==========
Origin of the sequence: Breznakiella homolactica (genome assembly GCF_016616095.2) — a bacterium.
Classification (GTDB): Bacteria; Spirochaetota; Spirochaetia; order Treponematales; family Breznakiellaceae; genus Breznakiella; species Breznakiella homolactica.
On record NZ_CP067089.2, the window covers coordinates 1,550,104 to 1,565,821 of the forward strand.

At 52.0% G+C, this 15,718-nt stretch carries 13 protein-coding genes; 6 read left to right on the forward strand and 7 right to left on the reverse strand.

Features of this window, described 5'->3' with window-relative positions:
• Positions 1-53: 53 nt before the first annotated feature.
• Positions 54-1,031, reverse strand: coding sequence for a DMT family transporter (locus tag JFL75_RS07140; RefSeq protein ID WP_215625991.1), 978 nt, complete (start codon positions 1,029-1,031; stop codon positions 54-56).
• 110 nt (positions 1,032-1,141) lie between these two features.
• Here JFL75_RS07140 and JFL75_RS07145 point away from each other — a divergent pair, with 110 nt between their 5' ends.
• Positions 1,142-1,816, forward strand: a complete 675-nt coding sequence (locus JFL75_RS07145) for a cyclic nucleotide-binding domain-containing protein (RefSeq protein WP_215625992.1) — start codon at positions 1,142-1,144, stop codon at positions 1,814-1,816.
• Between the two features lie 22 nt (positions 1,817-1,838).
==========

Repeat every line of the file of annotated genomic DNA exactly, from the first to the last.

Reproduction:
Origin of the sequence: Breznakiella homolactica (genome assembly GCF_016616095.2) — a bacterium.
Classification (GTDB): Bacteria; Spirochaetota; Spirochaetia; order Treponematales; family Breznakiellaceae; genus Breznakiella; species Breznakiella homolactica.
On record NZ_CP067089.2, the window covers coordinates 1,550,104 to 1,565,821 of the forward strand.

At 52.0% G+C, this 15,718-nt stretch carries 13 protein-coding genes; 6 read left to right on the forward strand and 7 right to left on the reverse strand.

Features of this window, described 5'->3' with window-relative positions:
• Positions 1-53: 53 nt before the first annotated feature.
• Positions 54-1,031, reverse strand: coding sequence for a DMT family transporter (locus tag JFL75_RS07140; RefSeq protein ID WP_215625991.1), 978 nt, complete (start codon positions 1,029-1,031; stop codon positions 54-56).
• 110 nt (positions 1,032-1,141) lie between these two features.
• Here JFL75_RS07140 and JFL75_RS07145 point away from each other — a divergent pair, with 110 nt between their 5' ends.
• Positions 1,142-1,816, forward strand: a complete 675-nt coding sequence (locus JFL75_RS07145) for a cyclic nucleotide-binding domain-containing protein (RefSeq protein WP_215625992.1) — start codon at positions 1,142-1,144, stop codon at positions 1,814-1,816.
• Between the two features lie 22 nt (positions 1,817-1,838).